The world is full of singer-songwriters, but few of them forge the kind of paths that Anthonie Tonnon has. His work has developed into a unique blend of music, art and advocacy, and shows that are creative works in themselves.
Tonnon has supported acts like Beirut, Nadia Reid, The Chills and The Veils, while producing albums with bandmate and collaborator, Jonathan Pearce (The Beths). Over that time, he has used live performance to experiment with new technology and approaches, leading to the immersive shows that have seen him touring planetariums, or taking audiences to distant venues on unloved public railways.
Tonnon's third full-length album, Leave Love Out Of This, produced with Pearce, will be released on July 16th on Slow Time Records (UK/EU/NZ) and Misra Records (North America).
The album will be available on vinyl, CD, and as a green vinyl Deluxe Edition LP, with a bonus 7” record. It will be the first release on Slow Time Records that is not by the label’s founder, acclaimed Dunedin-born songwriter and performer Nadia Reid, herself.
The first single from the new album, ‘Entertainment,’ is out now, along with a new video produced by Auckland, New Zealand filmmakers, and The Beths’ collaborators, Sports Team, and starring Tonnon, Pearce, Sports Team, and mixed-media artist Erica Sklenars. The video, (inspired by a real gig where Tonnon and Sklenars performed) starts as a disastrous live-to-camera performance and ends in a hallucinatory coda.
On ‘Entertainment’, Tonnon and Pearce move beyond the 1970s technology that powered Successor – and into electronically generated percussion, and textures that blur the lines between organic and synthesized sound. Guitars are set against synthesizers, and drums against drum machines, in a story about restructure at a television station, and an athlete with a once-in-a-lifetime chance at a career on the small screen.
Tonnon provides some insight into the new single: “In television, you have to guess what the audience wants. Different sides can claim they have a better idea but in the end the creator chooses. There is often a battle over what hypothetical audiences ‘want,’ and in this song, this battle plays out between powerful people in cities trying to assert their validity to represent working class, provincial tastes."
Of the approach to the sound of the album, Pearce, who also produced Tonnon’s Taite Music Prize-nominated Successor (2015), and The Beths’ 2020 Aotearoa Music Awards Album of the Year, Jump Rope Gazers says, “This is our idea of what it sounds like when the digital meets the fleshy. We have blunt fingers and thumbs, and we have to create handles and knobs and sliders for ourselves. We can’t really see or really know what our devices are doing; we have to accept what they do, and make something with that.”
Though his sound has evolved over time, a constant has been Tonnon’s lyrics. The artist tackles the rise to the top of the television industry in ‘Entertainment’ as deftly as he did for evolution and the future of work in ‘Two Free Hands’, and regulatory failure in ‘Mataura Paper Mill’. Tonnon has been long-listed for esteemed New Zealand songwriter title the APRA Silver Scroll Award three times, making it to the top five for ‘Water Underground’, his excoriation of the mismanagement of fresh water and local democracy in Canterbury.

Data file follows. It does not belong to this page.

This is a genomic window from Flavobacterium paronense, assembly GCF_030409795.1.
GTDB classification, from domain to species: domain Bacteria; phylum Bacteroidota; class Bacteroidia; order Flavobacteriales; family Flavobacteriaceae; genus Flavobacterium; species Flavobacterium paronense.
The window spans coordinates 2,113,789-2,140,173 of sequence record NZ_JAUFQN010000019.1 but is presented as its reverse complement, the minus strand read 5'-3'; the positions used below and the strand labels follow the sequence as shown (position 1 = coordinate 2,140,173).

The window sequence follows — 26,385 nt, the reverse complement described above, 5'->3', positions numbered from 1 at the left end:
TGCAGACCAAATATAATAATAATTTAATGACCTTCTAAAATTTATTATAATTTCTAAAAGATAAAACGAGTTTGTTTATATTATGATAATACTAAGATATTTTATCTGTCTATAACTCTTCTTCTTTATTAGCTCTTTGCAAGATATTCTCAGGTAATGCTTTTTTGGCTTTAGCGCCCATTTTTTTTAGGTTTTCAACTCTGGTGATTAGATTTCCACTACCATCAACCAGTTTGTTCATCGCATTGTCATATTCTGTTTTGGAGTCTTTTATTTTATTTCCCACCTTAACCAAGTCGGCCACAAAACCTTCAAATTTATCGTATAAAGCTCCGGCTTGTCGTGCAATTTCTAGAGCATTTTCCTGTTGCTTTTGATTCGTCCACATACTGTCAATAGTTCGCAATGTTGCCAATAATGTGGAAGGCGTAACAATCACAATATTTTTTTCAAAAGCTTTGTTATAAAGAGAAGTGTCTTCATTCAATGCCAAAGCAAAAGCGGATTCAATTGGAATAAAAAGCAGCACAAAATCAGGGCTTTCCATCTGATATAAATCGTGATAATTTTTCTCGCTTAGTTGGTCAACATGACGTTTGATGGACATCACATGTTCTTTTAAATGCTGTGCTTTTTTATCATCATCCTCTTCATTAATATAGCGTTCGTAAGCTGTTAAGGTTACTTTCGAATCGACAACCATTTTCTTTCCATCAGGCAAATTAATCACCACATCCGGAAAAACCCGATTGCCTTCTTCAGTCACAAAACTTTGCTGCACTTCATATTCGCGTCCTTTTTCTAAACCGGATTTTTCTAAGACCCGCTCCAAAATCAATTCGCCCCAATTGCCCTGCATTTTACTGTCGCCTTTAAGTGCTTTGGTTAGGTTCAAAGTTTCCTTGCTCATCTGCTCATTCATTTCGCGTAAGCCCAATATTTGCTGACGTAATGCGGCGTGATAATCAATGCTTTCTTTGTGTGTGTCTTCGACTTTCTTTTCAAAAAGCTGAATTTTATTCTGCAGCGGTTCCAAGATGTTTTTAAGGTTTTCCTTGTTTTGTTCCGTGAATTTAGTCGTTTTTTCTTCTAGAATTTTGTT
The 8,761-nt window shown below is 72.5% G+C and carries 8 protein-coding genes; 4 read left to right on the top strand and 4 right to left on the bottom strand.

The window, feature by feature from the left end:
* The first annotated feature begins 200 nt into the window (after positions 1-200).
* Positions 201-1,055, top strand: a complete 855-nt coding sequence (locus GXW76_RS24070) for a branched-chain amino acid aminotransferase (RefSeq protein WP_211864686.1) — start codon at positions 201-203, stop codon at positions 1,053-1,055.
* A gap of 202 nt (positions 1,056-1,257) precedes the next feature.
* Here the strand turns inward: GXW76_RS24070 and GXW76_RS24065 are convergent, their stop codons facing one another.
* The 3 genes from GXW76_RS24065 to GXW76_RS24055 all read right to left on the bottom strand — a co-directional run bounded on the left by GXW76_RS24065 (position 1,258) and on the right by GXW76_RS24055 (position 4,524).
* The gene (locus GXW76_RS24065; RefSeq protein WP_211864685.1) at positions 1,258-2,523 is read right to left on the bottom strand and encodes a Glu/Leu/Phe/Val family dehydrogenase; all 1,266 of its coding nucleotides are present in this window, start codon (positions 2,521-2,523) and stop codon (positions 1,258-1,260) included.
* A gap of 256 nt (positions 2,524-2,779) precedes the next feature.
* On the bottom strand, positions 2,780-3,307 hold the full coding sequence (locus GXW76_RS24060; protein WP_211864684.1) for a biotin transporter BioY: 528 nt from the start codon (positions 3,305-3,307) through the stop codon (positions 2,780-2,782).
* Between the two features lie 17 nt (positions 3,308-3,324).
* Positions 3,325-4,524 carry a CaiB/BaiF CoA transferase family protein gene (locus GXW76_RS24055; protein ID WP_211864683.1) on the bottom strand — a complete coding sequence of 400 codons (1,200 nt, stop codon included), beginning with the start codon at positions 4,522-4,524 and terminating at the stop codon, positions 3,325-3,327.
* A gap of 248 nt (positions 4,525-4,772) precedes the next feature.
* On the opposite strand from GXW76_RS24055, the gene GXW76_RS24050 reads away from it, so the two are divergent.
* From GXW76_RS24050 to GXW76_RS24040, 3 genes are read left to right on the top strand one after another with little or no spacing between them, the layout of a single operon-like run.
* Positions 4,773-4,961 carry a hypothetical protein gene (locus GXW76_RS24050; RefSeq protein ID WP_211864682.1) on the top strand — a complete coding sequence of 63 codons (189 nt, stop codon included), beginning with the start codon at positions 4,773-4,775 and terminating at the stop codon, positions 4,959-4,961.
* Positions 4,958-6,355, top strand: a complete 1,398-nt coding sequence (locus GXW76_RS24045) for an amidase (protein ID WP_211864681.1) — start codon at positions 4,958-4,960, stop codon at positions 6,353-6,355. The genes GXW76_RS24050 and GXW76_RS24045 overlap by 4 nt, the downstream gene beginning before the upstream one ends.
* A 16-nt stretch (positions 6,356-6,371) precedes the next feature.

Tonnon and Pearce recorded Leave Love Out Of This between 2017 and 2020, and in that time, Tonnon’s practice evolved heavily. He began incorporating new performance elements like dance and spoken-word narrative into his work, and new technologies, including the Wellington-designed Synthstrom Deluge – which he would later use to control music and lighting in an immersive show for planetariums, A Synthesized Universe.
He took the approach further with an annual tour titled Rail Land – which transports audiences by rail to musical performances at distant community halls. The show combines historical research and narrative segues, along with the choreographed use of the technology developed in A Synthesized Universe. The tour gave a practical vent to Tonnon’s growing interest in public transport advocacy. (In 2020 Tonnon was appointed as a representative for Whanganui’s City Council on public transport matters).
Work on both ‘Entertainment’ and Leave Love Out Of This began in Auckland, at Pearce’s studio on Karangahape Road. However, after Tonnon relocated to Whanganui – and with Pearce touring constantly after the runaway success of The Beths’ first album – the pair continued their collaboration at a distance.
The final mix of the single was completed by Pearce in Chelva, Spain, at the home of Lil Chief Records’ reclusive head Scott Mannion, and a refuge for The Beths while between international tours. Drums and bass on ‘Entertainment’ were contributed by Tonnon’s long time band members Stuart Harwood and David Flyger.
At his recent 2021 Auckland Arts Festival performances of Rail Land (March 18 and 19), Tonnon announced he was partnering with Nadia Reid and Slow Time Records for the release of Leave Love Out Of This.
Reid says: “I’d always dreamed of starting a label. I’d worked hard as a DIY musician for years and enjoyed the ins and outs of running my music career with a business sense lens. I see Slow Time Records eventually becoming a stable of like-minded artists – artists I have a connection with, admire, and who also have a tie to Ōtepoti Dunedin, my current home and the place I grew up. Having toured nationally and internationally with Tonnon, and being a fan since forever, it’s a perfect fit that he let Slow Time release his album here in New Zealand, and in Europe.”